While most people slept-in on New Year’s morning, recovering from the prior evening’s festivities, Fran, Karen and I were beginning a bushwhack to the Northeast Peak of Paugus Mountain (2,724 ft.), number 240 of the 500 highest mountains in New Hampshire. Why would we be trekking to an obscure peak in winter? It’s because we are attempting to summit the 500 highest mountains in New Hampshire. Sound crazy? Yes it is, but the list takes us to some of the most spectacular wilderness in the northeast, where few others have tramped.
The Northeast Peak of Paugus Mountain lies in the Sandwich Range, just west of Mount Chocorua (3,475 ft.), and east of its loftier brother, Paugus Mountain (3,200 ft.). Paugus Mountain was once called Old Shag, due to the many ledges surrounding its peak. It was named by Lucy Larcom, a teacher, author and poet who spent summers in the Tamworth and Ossipee Areas. Larcom named the mountain in honor of the great Indian chief of the Sokosis Tribe, who was killed in 1725 during a raid by Capt. John Lovewell. Her poetry caught the attention of John Greenleaf Whittier, who was also a summer traveler in central New Hampshire. Larcom and Little Larcom Mountains, located in the Ossipee Mountain Range, are named in her honor.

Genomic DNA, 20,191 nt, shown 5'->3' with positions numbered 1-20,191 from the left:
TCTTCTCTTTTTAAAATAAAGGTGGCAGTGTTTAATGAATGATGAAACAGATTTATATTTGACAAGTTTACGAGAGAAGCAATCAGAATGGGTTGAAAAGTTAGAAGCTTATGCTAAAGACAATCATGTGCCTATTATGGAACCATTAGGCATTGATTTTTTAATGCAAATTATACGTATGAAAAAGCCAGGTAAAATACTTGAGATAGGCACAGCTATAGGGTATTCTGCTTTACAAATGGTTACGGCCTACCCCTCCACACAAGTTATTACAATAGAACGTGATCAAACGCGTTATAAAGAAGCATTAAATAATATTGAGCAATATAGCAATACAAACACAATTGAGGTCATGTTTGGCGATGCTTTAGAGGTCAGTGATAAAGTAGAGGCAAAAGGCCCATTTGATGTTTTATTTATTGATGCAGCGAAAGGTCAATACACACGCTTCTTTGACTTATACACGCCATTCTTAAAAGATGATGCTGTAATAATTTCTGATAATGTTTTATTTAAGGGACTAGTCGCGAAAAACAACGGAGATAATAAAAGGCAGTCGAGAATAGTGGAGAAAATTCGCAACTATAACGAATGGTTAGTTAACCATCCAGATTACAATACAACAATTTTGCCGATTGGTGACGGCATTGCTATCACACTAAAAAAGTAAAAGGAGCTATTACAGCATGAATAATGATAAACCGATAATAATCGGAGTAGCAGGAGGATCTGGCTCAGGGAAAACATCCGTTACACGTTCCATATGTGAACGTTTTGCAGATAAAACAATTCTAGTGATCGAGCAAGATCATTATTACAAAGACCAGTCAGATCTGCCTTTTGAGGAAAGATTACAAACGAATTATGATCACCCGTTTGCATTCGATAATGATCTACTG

Mount Whittier situated east of Larcom Mountain is named in honor of J.G. Whittier. Our hike began as the sun was making its slow ascent in the southeastern sky. A foot of fresh snow had fallen the day before and was spread like a white blanket across the landscape. Tree boughs were hidden under piles of snow. It was a perfect day for a winter snowshoe ramble.